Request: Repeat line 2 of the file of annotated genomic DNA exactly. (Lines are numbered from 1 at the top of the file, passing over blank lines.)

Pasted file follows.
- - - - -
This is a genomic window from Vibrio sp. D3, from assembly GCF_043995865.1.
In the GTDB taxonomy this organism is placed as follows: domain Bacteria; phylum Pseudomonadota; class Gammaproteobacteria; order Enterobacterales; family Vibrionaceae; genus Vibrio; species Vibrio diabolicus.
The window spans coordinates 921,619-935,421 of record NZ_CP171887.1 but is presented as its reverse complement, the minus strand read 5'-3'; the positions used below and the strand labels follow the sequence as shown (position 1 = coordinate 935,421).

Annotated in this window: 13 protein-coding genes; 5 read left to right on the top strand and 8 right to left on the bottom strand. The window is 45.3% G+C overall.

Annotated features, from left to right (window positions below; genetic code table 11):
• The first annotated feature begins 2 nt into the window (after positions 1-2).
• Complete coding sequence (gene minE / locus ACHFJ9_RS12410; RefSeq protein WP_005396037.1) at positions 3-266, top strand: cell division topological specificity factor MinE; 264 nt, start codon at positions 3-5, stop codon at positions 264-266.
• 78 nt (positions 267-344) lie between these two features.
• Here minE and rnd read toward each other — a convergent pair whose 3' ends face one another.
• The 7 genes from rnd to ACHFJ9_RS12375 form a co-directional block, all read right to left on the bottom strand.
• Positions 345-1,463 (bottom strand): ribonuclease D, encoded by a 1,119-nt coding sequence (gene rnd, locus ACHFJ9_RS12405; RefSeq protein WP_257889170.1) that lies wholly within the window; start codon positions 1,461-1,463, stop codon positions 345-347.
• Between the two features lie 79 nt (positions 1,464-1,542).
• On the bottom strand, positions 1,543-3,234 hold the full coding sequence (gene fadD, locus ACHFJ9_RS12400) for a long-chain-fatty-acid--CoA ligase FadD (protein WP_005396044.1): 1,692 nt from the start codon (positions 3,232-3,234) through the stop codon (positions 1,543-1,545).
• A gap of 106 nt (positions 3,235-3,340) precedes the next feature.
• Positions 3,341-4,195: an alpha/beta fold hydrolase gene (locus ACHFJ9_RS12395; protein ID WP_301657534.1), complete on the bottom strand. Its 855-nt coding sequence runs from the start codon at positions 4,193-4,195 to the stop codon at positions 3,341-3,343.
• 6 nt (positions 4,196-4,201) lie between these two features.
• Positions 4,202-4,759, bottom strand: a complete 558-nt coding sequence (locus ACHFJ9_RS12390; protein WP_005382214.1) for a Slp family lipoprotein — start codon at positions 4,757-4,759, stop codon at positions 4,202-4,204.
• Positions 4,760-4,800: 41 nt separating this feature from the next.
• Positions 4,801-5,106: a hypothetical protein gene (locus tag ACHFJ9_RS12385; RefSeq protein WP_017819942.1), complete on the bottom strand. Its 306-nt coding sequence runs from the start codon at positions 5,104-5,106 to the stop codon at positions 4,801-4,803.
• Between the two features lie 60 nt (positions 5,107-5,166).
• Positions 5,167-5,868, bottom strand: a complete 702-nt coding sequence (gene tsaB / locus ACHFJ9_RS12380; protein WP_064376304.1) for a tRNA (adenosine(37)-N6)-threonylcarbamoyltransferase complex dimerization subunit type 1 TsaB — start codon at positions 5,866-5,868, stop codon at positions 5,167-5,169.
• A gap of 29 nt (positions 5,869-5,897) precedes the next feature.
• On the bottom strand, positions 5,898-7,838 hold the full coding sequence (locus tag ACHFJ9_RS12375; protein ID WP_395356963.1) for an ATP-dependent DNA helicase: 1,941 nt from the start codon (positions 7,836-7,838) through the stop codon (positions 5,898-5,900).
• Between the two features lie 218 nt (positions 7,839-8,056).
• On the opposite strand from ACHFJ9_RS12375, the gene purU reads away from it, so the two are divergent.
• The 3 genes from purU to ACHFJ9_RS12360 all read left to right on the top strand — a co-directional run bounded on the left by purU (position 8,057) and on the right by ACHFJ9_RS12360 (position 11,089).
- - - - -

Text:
In the GTDB taxonomy this organism is placed as follows: domain Bacteria; phylum Pseudomonadota; class Gammaproteobacteria; order Enterobacterales; family Vibrionaceae; genus Vibrio; species Vibrio diabolicus.